The Dark Continent

The Dark Continent

I had been flying Model 47s right up until New Year’s Eve, when I dropped off Helair’s flagship, CF-HEL, in Thunder Bay. Five days later, in early January, 1974, I was in Kenora at the Helair facility to obtain my turbine endorsement.

Gerry Ossachuk gave me my check-ride on C-FDNF, a Hughes 369c. After plodding along in Model 47s for thousands of hours, this, for me, was the epitome of modern helicopter transportation – even though my first sighting of a Hughes 500 had been in five years earlier in Uranium City in the fall of 1969. Now that I was actually flying one, I could tell that the piston-engine helicopter era was essentially over. While it would take some time to convince our paying customers to come around, the inevitable was written in the winds of change.

A few days later I was off to Red Lake on a Water Resources job. Two weeks after that I was in Pickle Lake working for Ontario Hydro in support of their 205 slinging poles. Thunder Bay came up in the windscreen too, until I finally ended up in Dryden working for the Ministry of Natural Resources on Dryden 16, and subsequently, Dryden-18, while flying C-GODW, one of Larry’s new yellow and black Hughes 500c turbines. It was a joy to fly, not having those obscene bags hanging off the sides that were so ubiquitous on the 47s.

Over 500 hours later, in December of that same year, I found myself in Nairobi.

Getting there is half the fun

Getting to Nairobi hadn’t been entirely uneventful, and in fact it was a 20-hour marathon of airplanes, airports, taxis and cargo hangers. For amusement on the night flight across the Atlantic, I wandered up to the cockpit of the 747 and spent some time chatting with the pilots. (Try doing that today and you’ll end up in shackles and chains while being deposited at some out-of-the-way airport in the middle of nowhere, beaten with a rubber hose and sent packing to Gitmo.) My first question was ‘where’s the compass’, after which I explained my background. I think they were more interested in my flying career than I was in theirs.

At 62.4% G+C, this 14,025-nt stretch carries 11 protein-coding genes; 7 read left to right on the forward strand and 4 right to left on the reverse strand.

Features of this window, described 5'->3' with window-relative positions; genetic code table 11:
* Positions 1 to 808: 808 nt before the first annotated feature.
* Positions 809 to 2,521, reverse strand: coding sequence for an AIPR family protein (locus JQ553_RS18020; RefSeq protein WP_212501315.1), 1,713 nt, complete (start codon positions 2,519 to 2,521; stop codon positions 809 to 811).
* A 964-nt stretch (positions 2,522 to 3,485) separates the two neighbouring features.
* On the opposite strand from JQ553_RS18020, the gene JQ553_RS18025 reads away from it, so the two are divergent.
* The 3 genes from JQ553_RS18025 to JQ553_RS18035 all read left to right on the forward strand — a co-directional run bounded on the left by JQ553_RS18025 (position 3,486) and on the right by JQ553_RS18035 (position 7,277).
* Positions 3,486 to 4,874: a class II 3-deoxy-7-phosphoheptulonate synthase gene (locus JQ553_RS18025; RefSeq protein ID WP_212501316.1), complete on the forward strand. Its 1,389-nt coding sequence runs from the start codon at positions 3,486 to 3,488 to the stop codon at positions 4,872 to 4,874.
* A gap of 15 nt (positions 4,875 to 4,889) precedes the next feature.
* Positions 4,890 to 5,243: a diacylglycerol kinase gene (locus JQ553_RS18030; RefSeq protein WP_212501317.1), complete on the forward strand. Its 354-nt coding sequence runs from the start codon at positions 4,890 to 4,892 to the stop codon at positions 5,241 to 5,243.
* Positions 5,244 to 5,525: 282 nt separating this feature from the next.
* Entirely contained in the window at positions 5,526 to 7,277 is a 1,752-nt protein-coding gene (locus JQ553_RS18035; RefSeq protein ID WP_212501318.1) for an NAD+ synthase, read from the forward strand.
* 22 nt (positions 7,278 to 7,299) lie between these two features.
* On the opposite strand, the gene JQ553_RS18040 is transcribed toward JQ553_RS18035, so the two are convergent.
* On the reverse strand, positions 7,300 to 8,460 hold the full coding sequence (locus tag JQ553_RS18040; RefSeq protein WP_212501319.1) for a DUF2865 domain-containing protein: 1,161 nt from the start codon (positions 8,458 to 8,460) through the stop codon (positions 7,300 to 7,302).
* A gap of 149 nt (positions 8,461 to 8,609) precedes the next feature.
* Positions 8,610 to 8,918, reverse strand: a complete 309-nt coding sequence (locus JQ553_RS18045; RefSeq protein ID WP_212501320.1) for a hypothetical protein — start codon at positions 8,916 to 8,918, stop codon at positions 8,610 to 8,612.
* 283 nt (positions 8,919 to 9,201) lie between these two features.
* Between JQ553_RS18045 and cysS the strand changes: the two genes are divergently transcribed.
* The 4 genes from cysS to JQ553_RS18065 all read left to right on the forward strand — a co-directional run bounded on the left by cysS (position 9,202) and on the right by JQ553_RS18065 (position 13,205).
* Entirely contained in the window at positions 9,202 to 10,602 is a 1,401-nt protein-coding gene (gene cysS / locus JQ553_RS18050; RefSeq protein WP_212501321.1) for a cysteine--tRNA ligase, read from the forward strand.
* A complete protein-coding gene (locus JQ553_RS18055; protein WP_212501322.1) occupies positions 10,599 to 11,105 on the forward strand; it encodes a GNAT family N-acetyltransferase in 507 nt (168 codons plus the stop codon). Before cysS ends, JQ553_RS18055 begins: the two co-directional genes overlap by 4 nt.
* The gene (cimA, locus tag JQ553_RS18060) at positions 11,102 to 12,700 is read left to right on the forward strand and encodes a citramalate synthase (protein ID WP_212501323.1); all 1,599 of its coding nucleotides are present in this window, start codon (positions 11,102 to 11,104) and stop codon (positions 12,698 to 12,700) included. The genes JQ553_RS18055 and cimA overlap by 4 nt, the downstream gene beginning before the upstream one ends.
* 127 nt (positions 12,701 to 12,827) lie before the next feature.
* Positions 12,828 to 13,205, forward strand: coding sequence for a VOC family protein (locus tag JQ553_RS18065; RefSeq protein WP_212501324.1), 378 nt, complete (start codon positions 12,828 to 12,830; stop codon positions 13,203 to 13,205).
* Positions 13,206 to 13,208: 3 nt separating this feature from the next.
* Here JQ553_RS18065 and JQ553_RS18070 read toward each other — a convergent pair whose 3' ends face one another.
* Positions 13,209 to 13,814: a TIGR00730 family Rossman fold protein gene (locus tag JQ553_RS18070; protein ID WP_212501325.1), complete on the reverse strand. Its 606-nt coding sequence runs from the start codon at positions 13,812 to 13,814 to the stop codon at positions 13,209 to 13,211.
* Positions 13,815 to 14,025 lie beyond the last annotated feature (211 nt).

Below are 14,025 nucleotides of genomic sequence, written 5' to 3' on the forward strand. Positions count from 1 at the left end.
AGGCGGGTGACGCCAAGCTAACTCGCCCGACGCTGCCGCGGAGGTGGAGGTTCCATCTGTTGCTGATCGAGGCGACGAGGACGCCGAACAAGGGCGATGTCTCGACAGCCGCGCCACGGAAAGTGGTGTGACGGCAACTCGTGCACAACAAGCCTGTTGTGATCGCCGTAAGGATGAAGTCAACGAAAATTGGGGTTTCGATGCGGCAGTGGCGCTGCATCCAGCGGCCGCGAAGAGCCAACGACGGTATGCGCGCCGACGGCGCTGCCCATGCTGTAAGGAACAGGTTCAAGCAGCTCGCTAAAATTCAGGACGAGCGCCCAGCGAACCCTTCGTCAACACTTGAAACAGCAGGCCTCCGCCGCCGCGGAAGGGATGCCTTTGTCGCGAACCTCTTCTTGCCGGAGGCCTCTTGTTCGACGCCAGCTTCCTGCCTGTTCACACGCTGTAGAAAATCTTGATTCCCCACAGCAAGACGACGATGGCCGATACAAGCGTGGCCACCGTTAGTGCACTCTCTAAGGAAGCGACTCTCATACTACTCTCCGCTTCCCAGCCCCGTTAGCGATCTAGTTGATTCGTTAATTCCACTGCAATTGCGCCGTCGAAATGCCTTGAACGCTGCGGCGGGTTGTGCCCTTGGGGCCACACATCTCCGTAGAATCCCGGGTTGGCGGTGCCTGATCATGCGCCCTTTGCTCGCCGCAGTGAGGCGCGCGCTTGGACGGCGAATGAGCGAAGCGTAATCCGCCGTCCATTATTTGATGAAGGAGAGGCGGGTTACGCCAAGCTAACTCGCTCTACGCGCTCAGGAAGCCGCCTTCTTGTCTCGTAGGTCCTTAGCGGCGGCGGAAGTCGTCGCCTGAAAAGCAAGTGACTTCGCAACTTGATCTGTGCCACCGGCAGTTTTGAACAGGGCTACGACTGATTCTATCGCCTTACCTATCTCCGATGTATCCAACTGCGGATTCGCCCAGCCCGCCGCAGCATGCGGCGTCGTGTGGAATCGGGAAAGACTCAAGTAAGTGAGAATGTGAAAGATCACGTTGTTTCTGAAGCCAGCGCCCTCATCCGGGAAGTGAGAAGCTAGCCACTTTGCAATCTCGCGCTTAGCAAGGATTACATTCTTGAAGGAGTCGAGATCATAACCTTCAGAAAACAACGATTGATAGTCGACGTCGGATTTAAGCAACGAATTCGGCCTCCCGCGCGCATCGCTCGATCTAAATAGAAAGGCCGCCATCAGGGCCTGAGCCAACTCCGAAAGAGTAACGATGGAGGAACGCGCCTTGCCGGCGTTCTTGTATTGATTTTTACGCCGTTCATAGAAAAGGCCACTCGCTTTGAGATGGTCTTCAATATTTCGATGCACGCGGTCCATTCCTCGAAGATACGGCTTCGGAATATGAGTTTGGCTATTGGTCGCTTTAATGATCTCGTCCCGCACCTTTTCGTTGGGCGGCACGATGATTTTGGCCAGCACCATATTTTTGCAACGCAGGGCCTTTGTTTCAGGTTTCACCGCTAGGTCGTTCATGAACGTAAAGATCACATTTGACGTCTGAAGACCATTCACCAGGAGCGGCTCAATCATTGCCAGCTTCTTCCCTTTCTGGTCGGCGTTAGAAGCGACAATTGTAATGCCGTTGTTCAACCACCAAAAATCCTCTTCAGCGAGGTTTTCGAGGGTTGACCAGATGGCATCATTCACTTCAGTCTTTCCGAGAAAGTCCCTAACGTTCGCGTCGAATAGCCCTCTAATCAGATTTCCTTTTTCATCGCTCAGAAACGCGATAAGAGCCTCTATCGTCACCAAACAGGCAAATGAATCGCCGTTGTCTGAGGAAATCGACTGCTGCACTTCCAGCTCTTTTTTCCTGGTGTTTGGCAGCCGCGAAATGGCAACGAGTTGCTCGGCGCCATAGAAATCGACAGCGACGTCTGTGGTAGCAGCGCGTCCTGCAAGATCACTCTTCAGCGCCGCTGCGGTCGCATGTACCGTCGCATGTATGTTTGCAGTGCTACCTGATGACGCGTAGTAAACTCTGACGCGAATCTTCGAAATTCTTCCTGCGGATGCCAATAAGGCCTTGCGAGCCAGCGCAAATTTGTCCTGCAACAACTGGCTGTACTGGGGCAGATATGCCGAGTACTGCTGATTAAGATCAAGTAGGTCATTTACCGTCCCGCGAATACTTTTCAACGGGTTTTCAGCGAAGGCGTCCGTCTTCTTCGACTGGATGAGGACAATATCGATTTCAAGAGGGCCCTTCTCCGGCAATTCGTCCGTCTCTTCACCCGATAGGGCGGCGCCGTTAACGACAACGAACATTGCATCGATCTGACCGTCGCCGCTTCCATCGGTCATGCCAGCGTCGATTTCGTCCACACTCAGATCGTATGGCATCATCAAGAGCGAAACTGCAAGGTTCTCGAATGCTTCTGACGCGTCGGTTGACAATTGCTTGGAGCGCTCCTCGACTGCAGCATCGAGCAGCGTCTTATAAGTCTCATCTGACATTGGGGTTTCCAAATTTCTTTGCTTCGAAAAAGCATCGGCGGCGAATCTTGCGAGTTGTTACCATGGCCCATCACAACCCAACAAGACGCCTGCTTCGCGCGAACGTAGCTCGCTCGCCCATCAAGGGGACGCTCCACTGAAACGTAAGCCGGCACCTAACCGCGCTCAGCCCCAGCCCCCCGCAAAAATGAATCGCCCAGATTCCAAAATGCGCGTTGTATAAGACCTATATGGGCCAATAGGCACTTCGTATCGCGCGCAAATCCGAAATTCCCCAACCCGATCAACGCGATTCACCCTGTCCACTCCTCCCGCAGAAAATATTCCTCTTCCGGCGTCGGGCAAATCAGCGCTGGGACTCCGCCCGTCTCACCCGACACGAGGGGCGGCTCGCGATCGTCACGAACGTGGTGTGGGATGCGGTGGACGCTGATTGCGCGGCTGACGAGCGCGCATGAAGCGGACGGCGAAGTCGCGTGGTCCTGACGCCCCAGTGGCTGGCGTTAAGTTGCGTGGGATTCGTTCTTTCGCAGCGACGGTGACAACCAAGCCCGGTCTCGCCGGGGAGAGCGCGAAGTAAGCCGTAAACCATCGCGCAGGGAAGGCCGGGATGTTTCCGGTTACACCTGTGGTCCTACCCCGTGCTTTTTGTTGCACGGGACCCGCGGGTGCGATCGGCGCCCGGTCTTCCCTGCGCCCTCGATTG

Before I left Ottawa, Larry had asked me to track down some missing parts at Heathrow. As soon as I could, I hired a taxi to haul me around to all of the air freight facilities in an attempt to track down the missing parts. Eventually they were located and late as it was, I headed back to the terminal in an attempt to make my connecting flight to Amsterdam.

Surprised as I was to discover that the DC-9 was still at the gate, I was even more shocked to find that I would be the only passenger on the flight to Amsterdam. The stews were almost as taken aback as I was, and ended up getting a picture of us together, one  lonely passenger surrounded by all of them.

Entebbe in darkest night

At some point in time during the night flight out of Schipol and Frankfurt, and after watching the grass fires below us in the Sudan during my 20 hour marathon from Montreal, one of the pilots announced that the KLM Royal Dutch flight we were on would be stopping in Entebbe, Uganda.

The girl I was sitting with was beside herself when she heard the announcement, and the closer we got to Entebbe, the more agitated she became. She told me that she had specifically checked with KLM to determine if our flight was direct to Nairobi. Assured by the airline that it was, she had purchased her ticket. Now we were doing an unscheduled stop in Uganda – not a particularly appealing destination for an Israeli at that point in time.

Never one to look the other way when a woman was in distress, I suggested that perhaps we could pretend that we were married. After her initial shock at that remark passed, she went along with me. In the event that we became separated, we exchanged passports, and at that point she appeared pleased to learn that I was Canadian. I found a blanket, and from the time we landed until we took off again, the two of us huddled beneath it with only our heads visible.

Why that airplane was going to make an unscheduled stop in Entebbe was a mystery that the two of us discussed at some length. It didn’t help that the airport went into blackout once the aircraft was on the ground. When we finally came to a stop some distance from the terminal building I heard a cargo door open and voices yelling – no big deal, I thought. Obviously there was something on board that needed to be offloaded – in blackest night.

The real shock for the two of us came when the front passenger door opened and a person of obvious African descent boarded the aircraft. When he finally got near our row of seats, we could see that he was carrying a can of insect repellent in each hand. His job was obviously to ensure that no insect of any variety was left alive. After fogging the cabin, he departed the plane and the door was secured. By then, the cargo door had been closed and we were ready for takeoff one last time – once the runway lights were turned on.

Finally, we were headed for Nairobi’s Embakasi Airport.

2 thoughts on “The Dark Continent

  1. Philippe

    I enjoy reading this travel to Kenya, did you fly with the hélicopters into the cargo holds also?


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